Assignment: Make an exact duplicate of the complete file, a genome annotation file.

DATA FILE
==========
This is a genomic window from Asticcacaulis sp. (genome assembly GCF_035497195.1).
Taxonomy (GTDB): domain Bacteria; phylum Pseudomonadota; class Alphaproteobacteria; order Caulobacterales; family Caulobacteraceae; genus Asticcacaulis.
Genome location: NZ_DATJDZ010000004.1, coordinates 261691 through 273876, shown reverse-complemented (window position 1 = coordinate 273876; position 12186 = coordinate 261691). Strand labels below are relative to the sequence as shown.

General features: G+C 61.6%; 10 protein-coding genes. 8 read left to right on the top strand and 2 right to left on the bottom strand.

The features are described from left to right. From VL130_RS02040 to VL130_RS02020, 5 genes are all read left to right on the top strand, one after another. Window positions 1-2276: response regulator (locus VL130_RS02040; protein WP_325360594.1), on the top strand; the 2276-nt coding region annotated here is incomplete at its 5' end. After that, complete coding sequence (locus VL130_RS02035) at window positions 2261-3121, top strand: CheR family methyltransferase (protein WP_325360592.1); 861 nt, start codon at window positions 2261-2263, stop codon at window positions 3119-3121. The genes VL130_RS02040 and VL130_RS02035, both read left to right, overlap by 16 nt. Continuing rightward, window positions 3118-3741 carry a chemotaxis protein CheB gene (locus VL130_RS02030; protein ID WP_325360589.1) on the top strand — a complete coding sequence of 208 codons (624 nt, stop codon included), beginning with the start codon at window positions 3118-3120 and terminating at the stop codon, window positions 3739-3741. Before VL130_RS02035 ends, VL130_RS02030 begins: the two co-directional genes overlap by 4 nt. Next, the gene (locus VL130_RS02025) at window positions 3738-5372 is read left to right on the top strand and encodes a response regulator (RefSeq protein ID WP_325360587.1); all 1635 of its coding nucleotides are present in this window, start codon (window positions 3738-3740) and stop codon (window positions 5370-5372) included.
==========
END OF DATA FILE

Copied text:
This is a genomic window from Asticcacaulis sp. (genome assembly GCF_035497195.1).
Taxonomy (GTDB): domain Bacteria; phylum Pseudomonadota; class Alphaproteobacteria; order Caulobacterales; family Caulobacteraceae; genus Asticcacaulis.
Genome location: NZ_DATJDZ010000004.1, coordinates 261691 through 273876, shown reverse-complemented (window position 1 = coordinate 273876; position 12186 = coordinate 261691). Strand labels below are relative to the sequence as shown.

General features: G+C 61.6%; 10 protein-coding genes. 8 read left to right on the top strand and 2 right to left on the bottom strand.

The features are described from left to right. From VL130_RS02040 to VL130_RS02020, 5 genes are all read left to right on the top strand, one after another. Window positions 1-2276: response regulator (locus VL130_RS02040; protein WP_325360594.1), on the top strand; the 2276-nt coding region annotated here is incomplete at its 5' end. After that, complete coding sequence (locus VL130_RS02035) at window positions 2261-3121, top strand: CheR family methyltransferase (protein WP_325360592.1); 861 nt, start codon at window positions 2261-2263, stop codon at window positions 3119-3121. The genes VL130_RS02040 and VL130_RS02035, both read left to right, overlap by 16 nt. Continuing rightward, window positions 3118-3741 carry a chemotaxis protein CheB gene (locus VL130_RS02030; protein ID WP_325360589.1) on the top strand — a complete coding sequence of 208 codons (624 nt, stop codon included), beginning with the start codon at window positions 3118-3120 and terminating at the stop codon, window positions 3739-3741. Before VL130_RS02035 ends, VL130_RS02030 begins: the two co-directional genes overlap by 4 nt. Next, the gene (locus VL130_RS02025) at window positions 3738-5372 is read left to right on the top strand and encodes a response regulator (RefSeq protein ID WP_325360587.1); all 1635 of its coding nucleotides are present in this window, start codon (window positions 3738-3740) and stop codon (window positions 5370-5372) included.